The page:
Calgary company goes medieval on cosplay world with lightweight, foam chain mail
Foam Armory has unleashed a product that solves a longtime problem in the special effects world
It started with one of those lightbulb moments. Calgarian Ben Eadie, who does special effects and props for movies, was looking for a lightweight material for a work project, but thinking about his hobby — cosplay costumes.
He picked up a piece of flat craft foam.
"As a hobby I do cosplay or at least I build cosplay (costumes)," Eadie said. "And I've always found that anything that involved chain mail is a pain in the butt. I saw the stitching pattern and it just happened to be looking at it immediately after I was thinking about chain mail, and it occurred to me that if you knit these two things together, you will get something that looks like chain mail."
Eadie bought some dollar-store craft foam and tried out his idea on a laser cutter.
He and partner Stephanie Chan launched Foam Armory and have not looked back.
"I've slowly developed it over a couple of years, and people seem to like it a lot more than I would have expected," Eadie said, adding that cosplay and costumes involving chain mail are notoriously heavy and awkward.
Some timely publicity didn't hurt, especially an appearance on Adam Savage's show Tested, which highlights innovations in the props industry.
Savage described the foam chain mail as beautiful, extolling its simplicity and lightness.
The orders started pouring in, according to Foam Armory co-founder Stephanie Chan.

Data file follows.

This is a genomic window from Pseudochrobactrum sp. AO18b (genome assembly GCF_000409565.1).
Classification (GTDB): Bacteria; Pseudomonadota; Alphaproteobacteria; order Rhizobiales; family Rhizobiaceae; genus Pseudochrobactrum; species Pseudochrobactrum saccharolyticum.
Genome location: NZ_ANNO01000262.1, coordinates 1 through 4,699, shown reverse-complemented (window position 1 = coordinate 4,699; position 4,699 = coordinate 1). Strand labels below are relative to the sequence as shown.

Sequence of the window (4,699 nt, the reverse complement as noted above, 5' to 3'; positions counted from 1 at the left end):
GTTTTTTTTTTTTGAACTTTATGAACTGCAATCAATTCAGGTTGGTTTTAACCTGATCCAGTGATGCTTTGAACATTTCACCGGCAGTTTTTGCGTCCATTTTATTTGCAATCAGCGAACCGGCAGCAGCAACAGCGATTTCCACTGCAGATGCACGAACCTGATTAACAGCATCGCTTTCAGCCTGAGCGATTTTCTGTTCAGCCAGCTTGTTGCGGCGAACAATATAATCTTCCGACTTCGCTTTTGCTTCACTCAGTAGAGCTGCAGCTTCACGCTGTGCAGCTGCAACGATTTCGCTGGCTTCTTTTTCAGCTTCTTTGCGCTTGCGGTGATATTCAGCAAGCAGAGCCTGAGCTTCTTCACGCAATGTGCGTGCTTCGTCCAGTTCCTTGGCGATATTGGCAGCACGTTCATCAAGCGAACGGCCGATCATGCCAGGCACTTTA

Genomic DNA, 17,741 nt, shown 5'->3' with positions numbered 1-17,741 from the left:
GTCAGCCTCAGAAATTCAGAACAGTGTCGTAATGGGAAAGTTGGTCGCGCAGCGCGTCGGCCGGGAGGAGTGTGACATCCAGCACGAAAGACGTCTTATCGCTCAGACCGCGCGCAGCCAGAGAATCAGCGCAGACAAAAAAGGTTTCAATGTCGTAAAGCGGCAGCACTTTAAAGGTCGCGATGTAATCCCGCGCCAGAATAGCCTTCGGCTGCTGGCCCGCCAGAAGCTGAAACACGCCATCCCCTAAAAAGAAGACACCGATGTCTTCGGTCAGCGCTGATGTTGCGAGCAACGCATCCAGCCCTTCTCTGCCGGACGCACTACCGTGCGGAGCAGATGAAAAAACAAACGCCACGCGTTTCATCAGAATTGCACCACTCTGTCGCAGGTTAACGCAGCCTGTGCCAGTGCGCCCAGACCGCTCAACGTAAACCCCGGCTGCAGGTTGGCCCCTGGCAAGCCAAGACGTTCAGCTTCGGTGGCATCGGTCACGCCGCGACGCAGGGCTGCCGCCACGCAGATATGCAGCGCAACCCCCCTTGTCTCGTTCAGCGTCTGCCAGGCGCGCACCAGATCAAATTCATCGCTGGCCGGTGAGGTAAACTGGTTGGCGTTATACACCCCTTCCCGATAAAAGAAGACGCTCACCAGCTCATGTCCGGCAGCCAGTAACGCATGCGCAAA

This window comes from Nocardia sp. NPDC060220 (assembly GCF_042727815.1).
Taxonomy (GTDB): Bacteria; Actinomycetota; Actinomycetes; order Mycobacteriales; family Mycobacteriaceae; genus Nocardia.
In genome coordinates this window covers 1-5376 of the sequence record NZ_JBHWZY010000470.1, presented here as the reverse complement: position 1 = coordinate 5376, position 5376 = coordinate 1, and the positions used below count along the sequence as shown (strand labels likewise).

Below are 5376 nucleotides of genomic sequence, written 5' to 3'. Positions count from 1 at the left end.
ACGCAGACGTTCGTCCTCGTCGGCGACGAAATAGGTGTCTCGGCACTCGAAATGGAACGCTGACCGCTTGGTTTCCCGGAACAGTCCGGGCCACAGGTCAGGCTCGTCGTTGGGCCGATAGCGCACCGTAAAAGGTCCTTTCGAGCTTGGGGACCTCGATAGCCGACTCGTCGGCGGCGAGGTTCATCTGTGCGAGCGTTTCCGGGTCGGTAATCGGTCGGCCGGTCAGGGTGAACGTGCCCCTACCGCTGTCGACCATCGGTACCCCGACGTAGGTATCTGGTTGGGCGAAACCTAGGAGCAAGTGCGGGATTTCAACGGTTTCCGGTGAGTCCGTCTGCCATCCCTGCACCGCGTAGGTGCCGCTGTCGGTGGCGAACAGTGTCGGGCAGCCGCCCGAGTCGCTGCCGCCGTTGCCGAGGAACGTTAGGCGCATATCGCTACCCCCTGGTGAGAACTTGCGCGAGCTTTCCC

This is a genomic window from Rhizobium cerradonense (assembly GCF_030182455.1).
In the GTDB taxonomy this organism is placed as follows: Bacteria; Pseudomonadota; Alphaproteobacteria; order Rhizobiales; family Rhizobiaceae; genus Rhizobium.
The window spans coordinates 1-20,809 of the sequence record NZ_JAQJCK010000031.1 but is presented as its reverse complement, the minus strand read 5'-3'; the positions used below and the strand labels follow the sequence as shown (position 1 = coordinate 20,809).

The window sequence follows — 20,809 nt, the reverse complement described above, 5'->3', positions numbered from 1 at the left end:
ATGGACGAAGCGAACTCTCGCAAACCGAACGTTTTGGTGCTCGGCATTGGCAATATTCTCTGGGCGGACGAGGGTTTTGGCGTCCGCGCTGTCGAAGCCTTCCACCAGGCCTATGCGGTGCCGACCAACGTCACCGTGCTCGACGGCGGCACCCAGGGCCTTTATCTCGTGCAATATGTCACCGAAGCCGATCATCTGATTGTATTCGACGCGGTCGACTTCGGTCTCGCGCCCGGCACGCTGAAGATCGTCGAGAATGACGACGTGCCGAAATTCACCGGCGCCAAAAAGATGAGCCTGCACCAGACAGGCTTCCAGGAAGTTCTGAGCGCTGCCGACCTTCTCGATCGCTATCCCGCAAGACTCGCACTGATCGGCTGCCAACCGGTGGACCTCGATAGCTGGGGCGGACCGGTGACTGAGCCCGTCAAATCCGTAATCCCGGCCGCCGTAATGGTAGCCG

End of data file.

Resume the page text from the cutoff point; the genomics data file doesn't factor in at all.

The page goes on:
"The interest was so intense," she said. "Basically we had 300 orders after that first weekend."
Chan showed off a replica of the Monty Python and the Holy Grail King Arthur crown.
"This was actually made by our friend Thomas Hanna, and he has taken our product and totally ran with the idea. And so it's super light."
Demand for the product increased further when they started a Kickstarter campaign.
"We asked for our goal to be $5,000 and we ended up going viral again. We were featured on Tested as well as another show called Much Prop Studios," she said. "And after going viral with those two shows, we ended up earning $47,000 in pledges."
Chan demonstrated the production method, which evolved from the original laser cutting to a more efficient die cutting. Once the pattern is cut into the foam, Chan loops the pieces together to form a chain mail effect.
She says after all the dust settles, she and Eadie plan to think up some new products.
"There's other types of foam I've been researching," she said. "And we're also looking into things like leather, maybe even carbon fibre or something like that would be really cool too."
Eadie has had interest from motorcyclists seeking a lightweight protection.
"A few friends of mine that are into motorbikes, they said that this would make for great leather jacket if we could make it out of leather because it would allow that skidding that they need should they get in an accident," he said. "But it allows it to breathe because there's a bunch of holes."
Eadie said he's done some initial testing and thinks he could develop a leather version of the chain mail armour.
"And I know those are really stretch ideas but, you know, you got to pursue them."
With files from Monty Kruger